In performing read transactions, maintenance/messaging information is generally directed from media adapter 175 i to host processor 110. However, before media adapter 175 i sends any information to host processor 110, processor 110 first initiates a read maintenance/message data transaction request to media controller 170 i of target media adapter 175 i. The corresponding data is conveyed in serial format, as noted above, with the R-W field set to read.
In response to the read maintenance/message request, secondary bus initiator 220 initially submits a “retry” message to host processor 110, to signify that it has not received the requested read information from target media adapter 175 i. In addition, secondary bus initiator 220 will relay the read maintenance/message request to the secondary bus controller 260 i of target media adapter 175 i. Host processor 110 typically retries the read transaction immediately. Secondary bus initiator 220 will continue to submit a retry message to host processor 110 until it has received either (1) the requested read information from target media adapter 175 i or (2) a terminate read transaction message from target media adapter 175 i.
The read transaction is consummated over secondary bus 250. Specifically, secondary bus controller 260 i decodes read maintenance/message request and forwards the request to target media controller 170 i of target media adapter 175 i. In response to the read maintenance/message request, target media controller 170 i routes the requested read maintenance/message information to secondary bus controller 260 i via local bus 165 i. Secondary bus controller 260 i then conveys the requested read maintenance/message information to secondary bus initiator 220 via secondary bus 250. During the reply to read transaction, the requested read maintenance/message information may be assembled by secondary bus controller 260 i in accordance with the following format: [host adapter ID/R-W-bit/length/target data address/data/parity or CRC]; where host adapter ID identifies host adapter 105 in which the information is to being responded to; R-W-bit indicates that the information is for a read transaction; length indicates the overall length of the transmitted message; target data address indicates the target media adapter address; data is the read messaging and maintenance information; and parity or CRC provides error checking capabilities to the data.
The requested maintenance/messaging information read from target adapter 165 i is then received by secondary bus initiator 220 of host adapter 105, where the information is disassembled and held in a dedicated queue within secondary bus initiator 220. Instead of responding with a retry message when processor 110 attempts (i.e., retries) the read maintenance/message request, secondary bus initiator 220 responds with an acknowledgment to processor 110, indicating that the requested information will be furnished. The dedicated queue presents the requested information to the local bus 125, where the requested information is finally routed to processor 110 via local bus 125.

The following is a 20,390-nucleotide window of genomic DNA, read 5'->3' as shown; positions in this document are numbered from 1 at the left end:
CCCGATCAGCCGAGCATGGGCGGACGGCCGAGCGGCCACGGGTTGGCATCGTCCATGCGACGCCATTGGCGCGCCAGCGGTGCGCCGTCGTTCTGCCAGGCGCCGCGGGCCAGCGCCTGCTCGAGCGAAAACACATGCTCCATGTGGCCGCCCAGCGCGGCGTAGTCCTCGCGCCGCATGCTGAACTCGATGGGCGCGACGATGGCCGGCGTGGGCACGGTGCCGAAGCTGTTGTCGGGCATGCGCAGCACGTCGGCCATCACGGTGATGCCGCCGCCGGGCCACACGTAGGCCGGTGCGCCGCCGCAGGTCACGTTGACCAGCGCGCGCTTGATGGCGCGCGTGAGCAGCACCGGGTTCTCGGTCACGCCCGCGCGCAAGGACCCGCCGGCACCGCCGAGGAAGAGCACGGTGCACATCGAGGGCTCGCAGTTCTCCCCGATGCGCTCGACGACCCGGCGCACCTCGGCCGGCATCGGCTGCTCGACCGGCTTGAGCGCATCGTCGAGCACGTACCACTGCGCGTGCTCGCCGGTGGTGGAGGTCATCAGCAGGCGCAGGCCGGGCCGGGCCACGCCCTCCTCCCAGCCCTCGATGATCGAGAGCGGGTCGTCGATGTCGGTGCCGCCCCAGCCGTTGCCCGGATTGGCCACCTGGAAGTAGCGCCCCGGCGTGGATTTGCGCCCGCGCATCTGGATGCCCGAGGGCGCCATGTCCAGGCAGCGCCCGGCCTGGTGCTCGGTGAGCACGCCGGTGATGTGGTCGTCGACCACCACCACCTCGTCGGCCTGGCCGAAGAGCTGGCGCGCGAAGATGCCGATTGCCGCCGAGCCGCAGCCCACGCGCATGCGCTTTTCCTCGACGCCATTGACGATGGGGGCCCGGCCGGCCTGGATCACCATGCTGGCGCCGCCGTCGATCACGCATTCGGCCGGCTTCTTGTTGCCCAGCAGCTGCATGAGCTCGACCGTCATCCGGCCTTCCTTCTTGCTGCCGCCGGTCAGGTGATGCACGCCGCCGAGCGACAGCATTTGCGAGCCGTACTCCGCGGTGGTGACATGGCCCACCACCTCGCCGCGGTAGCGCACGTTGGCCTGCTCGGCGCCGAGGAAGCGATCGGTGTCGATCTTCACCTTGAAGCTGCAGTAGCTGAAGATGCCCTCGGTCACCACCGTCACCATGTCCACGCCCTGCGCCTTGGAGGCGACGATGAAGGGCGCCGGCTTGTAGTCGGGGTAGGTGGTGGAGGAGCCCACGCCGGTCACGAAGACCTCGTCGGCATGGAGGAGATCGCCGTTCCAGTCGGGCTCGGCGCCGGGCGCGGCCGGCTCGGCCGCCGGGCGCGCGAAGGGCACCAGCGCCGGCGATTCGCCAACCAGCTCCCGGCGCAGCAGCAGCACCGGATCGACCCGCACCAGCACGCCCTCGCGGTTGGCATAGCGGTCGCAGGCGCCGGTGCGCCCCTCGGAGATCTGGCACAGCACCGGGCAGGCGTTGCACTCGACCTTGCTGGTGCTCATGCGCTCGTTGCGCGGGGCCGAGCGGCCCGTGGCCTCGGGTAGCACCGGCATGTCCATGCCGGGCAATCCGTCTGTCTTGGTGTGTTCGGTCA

FIG. 3A illustrates process 300, operative and constructed in accordance with an embodiment of the present invention. Process 300 comprises initialization routine 310 and transactional routine 350. In an exemplary implementation, host processor 110 executes initialization routine 310 during the booting-up process of system 200 while host processor 110 executes transactional routine 350 during the information transfer operations of system 200.
FIG. 3B depicts initialization routine 310, which initializes the various components of system 200. As indicated in block B312, routine 310 performs PCI bus 150 configuration and media adapter discovery to identify media adapters 175A-175U. This is achieved by accessing, via PCI bus 150, PCI configuration registers located within the PCI controllers (e.g., foot-bridge) 160 i of each media adapter 175 i to gain adapter information, such as, for example, device and vendor code information. The device and vendor code information reveal details of the components of adapter 175 i, including whether adapter 175 i contains a secondary bus target 260 i to interface with secondary bus 250.
After accessing, and extracting information from, media adapters 175A-175U, block B314 of routine 310 maps maintenance/messaging functions to the secondary bus 250 for each of the media adapters 175 i having secondary bus target 260 i capabilities, as determined in block B312. The maintenance/messaging functions are retrieved from the PCI configuration registers of PCI controllers 160 i and include media adapter 175 i information, such as local bus configuration, command information, management information, and status information.